Superficial Impressions of OsloWe spent a little over two days in Oslo as part of our recent trips. Some quick impressions.
1) The scale of the city is perfect for tourists; one can almost walk everywhere, but the transit system is efficient and pleasant to use.
2) Capri pants have won the battle there; I am not sure whether this means it is a coming trend elsewhere or Oslo is just an odd place - many women in Vienna were also wearing Capri pants. As late as early June they had made very minimal inroads in Paris.
3) The Munch museum is a depressing place, combining neurotic security (given some of the losses they suffered one can see some security, but what they have is nutty and does not address the problem), and paintings by someone who never got over his teenage angst.
4) The Ibsen museum is a delight, if a bit light on content - Ibsen did get over his teenage attitudes. Part of what makes it special is this summer's emphasis on Ibsen, on the centenary of his death.
5) Holmenkollen. Take the T-Bahn to the station and then take it back down again and skip the ski jump. The view from the train down to the city and fjord is wonderful, and the marginal improvement from the top of the ski tower is not worth the additional effort (and anxiety, for some).
6) It's expensive. But not so much as I recalled from my previous visit.
7) People seem so happy. Of course it was mid-July with sunny warm weather, so I imagine that brightens spirits enormously.
8) It is unsettling having the sun set around 11pm. And equally unsettling to find it up again at 4am.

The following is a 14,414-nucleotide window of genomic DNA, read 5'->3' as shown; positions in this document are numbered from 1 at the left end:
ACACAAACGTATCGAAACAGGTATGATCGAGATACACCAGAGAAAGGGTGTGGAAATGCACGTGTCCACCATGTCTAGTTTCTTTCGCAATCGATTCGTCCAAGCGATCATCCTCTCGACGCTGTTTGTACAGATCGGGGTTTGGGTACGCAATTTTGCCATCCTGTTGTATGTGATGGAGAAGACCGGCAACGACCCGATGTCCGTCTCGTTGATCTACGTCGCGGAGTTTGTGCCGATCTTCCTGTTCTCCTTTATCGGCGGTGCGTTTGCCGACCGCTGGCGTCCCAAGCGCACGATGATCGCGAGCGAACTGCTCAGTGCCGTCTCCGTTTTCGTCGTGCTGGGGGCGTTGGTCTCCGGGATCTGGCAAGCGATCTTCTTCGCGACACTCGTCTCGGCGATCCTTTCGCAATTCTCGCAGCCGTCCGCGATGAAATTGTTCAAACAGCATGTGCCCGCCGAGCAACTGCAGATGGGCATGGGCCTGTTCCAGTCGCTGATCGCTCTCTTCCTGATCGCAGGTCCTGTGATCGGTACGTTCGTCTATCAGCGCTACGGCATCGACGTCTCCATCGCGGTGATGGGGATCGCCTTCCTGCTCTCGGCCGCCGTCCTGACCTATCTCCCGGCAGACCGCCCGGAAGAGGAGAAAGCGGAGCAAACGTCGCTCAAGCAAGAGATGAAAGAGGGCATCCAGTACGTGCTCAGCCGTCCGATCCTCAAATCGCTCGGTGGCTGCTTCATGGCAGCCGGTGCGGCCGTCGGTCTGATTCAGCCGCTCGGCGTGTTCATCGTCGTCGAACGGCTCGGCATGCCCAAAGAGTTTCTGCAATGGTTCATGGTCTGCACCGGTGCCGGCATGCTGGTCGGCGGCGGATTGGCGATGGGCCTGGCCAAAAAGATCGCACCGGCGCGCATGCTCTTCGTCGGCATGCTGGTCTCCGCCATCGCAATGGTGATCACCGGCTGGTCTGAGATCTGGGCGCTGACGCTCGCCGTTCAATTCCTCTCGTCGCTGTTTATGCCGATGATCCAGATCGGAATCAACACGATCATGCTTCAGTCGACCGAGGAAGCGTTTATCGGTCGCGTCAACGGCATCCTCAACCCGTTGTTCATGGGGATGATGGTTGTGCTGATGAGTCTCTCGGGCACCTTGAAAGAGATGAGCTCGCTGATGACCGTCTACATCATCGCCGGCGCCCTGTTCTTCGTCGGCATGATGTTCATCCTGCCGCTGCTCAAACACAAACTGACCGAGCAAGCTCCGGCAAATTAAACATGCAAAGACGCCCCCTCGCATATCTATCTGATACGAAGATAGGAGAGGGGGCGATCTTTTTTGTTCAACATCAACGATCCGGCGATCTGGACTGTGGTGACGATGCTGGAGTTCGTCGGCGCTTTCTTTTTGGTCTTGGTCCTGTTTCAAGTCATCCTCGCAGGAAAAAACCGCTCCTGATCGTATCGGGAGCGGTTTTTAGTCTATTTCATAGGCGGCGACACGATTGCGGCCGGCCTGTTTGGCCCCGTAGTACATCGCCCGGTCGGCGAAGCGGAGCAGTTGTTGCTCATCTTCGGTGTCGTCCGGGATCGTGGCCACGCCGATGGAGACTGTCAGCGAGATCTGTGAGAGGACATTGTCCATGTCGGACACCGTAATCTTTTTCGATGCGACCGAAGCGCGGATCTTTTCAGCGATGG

9) The Vigeland Park. Ahhhh. Worth a separate post. Along with the museum.
10) Akker Brygge - just a great place to walk around, and, if you don't care about prices, eat.
11) Karl Johann's Gate. A great place to walk around, and, if you don't care about prices, eat. Actually, this proved to be a bit of a Rodeo Drive the evening we dined there on a patio - motorcyclists flaunting their wares (male and female) up and down the road.
12) A Fjord cruise. On the day well worth it - it spared us walking (we were tired from long walks the day before), and it exposed us to the riotously sensual elements of Oslo life in the summer - the 'beaches' (rocky shorelines), the summer homes out in the fjord, and the like. Generally, it is just plain fun taking boats.
13) Viking ships museum - well worth it, straightforward and informative.
14) Kon-Tiki museum. Here we encountered one of the most interesting aspects of Norwegian culture. In most artistic areas, there is one giant in Norwegian history, and all pretty much from the late 19th and early 20th century - Grieg, Vigeland, Munch, Ibsen. However, in exploration, there is a real battle - Amundsen, Nansen, and more. Somehow Heyerdahl got his own museum, and it looks as if it is devoted mostly to the cause of showing that he is at least as good as Nansen, who got the Nobel Peace Prize (it is clear in the museum that Heyerdahl wanted it and tried). But this museum is overkill. Moreover, there is a curious undocumented transition between the idyllic early life in the South Seas with wife X, and the later documentation of his widow, clearly wife Y.